Maxwell King, Latrobe, PA – 61 at time of event (November 1, 2006)
It was a chilly fall day in Pittsburgh. Maxwell King was walking from his home in the city’s Squirrel Hill neighborhood to a meeting of foundation leaders at the Carnegie Museum of Art. As president of the Heinz Endowments and chairman of the national Council on Foundations, he had a lot of things on his mind. His impending death was not one of them.
“I was struck down by sudden cardiac arrest that left me with no heartbeat, no pulse and no breathing,” Max later reported. Unlike most SCA victims, however, Max swiftly returned to the land of the living. “I was alive again, brought back by the heroic efforts of half a dozen people who jumped in with cardiopulmonary resuscitation (CPR) and an automated external defibrillator (AED) to save me. It was a remarkable rescue that left me among the five percent of people who survive cardiac arrest with no heart or brain damage.”
Max’s heroes include museum security officer Manuel Cienfuegos who notified EMS; assistant curators Rachel Delphia and Lucy Stewart Hykes and museum security officer Shelli Geyer who performed CPR; museum president Richard Armstrong who ran to get the museum’s automated external defibrillator (AED), and fellow board member, Alex C. Speyer, III, who used it.
“Alex used the AED within two and a half minutes of my collapse,” said Max. It was placed there by the PULSE program (Pittsburghers United for Lifesaving Emergencies)—and I have Donna Panazzi to thank for that.” Panazzi, of the Laurel Foundation, spearheaded the initiative to get AEDs into public buildings in Pittsburgh.
When he arrived at the hospital, Dr. William Follansbee performed an emergency catheterization. “He thought I would need a stent. But there was no blockage. My problem was more of an electrical one that is probably genetic. I had 11 days of tests and they used a deep cooling protocol for two days.” Max later received an implantable cardioverter defibrillator (ICD).
“Within three weeks,” Max said, “I was back to work. Within three months, I was back to biking, hiking and rowing—though I could not drive till six months later on my original birthday, May 1st. Now I have two birthdays to celebrate.”
Max’s lifestyle hasn’t changed very much since his event. “I had to cut out caffeine, so now I drink decaffeinated tea. But I don’t have to take any new medications. I feel as good as ever. And when people ask me what’s it like to have a device in my body, I say, are you kidding? I now have a 98% chance of surviving SCA—which is a lot higher than most people.”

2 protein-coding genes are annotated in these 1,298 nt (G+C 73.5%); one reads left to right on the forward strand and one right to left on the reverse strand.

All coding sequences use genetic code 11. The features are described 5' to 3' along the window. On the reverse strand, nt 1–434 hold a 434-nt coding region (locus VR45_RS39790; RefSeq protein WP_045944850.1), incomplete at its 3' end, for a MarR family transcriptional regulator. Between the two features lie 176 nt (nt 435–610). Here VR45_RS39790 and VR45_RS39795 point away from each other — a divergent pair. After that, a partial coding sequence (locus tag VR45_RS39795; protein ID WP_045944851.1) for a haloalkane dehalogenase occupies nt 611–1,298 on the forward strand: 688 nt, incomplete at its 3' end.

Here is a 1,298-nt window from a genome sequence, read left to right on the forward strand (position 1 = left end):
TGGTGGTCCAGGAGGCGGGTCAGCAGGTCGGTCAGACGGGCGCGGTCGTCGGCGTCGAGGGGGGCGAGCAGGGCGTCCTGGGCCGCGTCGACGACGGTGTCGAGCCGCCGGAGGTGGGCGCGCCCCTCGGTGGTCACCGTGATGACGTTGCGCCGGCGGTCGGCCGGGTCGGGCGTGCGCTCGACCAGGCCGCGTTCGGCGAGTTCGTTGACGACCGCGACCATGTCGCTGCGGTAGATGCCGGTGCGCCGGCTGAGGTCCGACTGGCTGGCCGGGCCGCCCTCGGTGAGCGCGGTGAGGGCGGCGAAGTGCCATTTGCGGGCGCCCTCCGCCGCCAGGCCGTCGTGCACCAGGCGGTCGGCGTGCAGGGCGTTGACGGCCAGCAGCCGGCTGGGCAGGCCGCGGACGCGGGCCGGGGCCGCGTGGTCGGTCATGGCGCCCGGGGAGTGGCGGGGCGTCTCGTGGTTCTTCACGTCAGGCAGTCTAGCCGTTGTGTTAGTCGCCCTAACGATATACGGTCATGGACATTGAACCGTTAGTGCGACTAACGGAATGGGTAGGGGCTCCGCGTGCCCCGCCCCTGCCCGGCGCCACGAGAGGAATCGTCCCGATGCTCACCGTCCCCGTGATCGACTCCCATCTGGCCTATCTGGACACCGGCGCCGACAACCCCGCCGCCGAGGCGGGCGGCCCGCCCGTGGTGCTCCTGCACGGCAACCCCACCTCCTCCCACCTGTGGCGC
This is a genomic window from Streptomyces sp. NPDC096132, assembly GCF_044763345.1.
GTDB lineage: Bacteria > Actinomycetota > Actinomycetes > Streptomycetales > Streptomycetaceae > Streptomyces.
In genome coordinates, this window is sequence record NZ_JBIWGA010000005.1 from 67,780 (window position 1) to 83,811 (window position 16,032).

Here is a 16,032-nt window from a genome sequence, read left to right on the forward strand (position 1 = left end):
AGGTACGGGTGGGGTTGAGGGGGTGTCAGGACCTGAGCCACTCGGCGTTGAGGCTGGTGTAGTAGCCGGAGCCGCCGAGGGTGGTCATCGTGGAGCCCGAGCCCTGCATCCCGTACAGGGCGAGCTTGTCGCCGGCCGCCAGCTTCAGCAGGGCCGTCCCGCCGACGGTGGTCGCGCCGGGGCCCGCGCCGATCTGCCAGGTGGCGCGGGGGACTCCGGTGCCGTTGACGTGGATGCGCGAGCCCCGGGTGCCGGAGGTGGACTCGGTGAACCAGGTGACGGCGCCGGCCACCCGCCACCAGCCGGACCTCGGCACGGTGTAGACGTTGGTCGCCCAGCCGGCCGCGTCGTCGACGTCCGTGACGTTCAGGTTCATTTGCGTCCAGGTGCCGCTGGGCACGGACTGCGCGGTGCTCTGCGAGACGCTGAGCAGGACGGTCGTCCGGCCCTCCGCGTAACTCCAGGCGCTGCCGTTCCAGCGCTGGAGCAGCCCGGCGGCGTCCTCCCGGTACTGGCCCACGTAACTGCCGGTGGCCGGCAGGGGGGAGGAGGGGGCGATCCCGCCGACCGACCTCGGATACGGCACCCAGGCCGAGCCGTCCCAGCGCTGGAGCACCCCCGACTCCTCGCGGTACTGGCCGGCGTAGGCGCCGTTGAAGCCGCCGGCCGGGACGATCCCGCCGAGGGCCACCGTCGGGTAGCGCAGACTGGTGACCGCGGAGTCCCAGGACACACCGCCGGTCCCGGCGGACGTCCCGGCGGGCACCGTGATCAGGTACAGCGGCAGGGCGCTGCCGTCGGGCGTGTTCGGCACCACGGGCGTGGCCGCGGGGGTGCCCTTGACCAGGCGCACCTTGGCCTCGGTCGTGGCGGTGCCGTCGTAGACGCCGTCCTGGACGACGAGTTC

What has changed is Max’s keen awareness of the importance of CPR and AEDs and the need to “dramatically increase public awareness” about SCA. “After I recuperated, I focused on getting CPR and AED training myself. I was terrified that I’d be unable to help someone else in need.” He also made sure his sons were tested to determine their risk for SCA.
How would he advise the rest of us?
First, “Pay a lot of attention to your body and respond appropriately if you notice anything unusual.”
Second, “Be very aware of where AEDs are located. When you are at work, ask where the AEDs are. If there aren’t any, ask why not. Also ask at your health club. There are many AEDs out there, but we are way short of what we need. Even if you have an ICD, you need to know where the AEDs are--so you can help the next victim.”
Third, “Get trained in CPR.”
“My case is a perfect illustration of the impact of early CPR and defibrillation. I’m well aware that as a survivor, I’m in the minority. It’s time we changed that. We ought to have a society where 18 out of 20 people survive.”
King now serves as executive director of Fred Rogers Center for Early Learning and Children’s Media at Saint Vincent College in Latrobe, PA. The SCA Foundation will host an event to honor Max and his rescuers in Pittsburgh on October 29, 2008, just before Max turns two in “survivor-years.”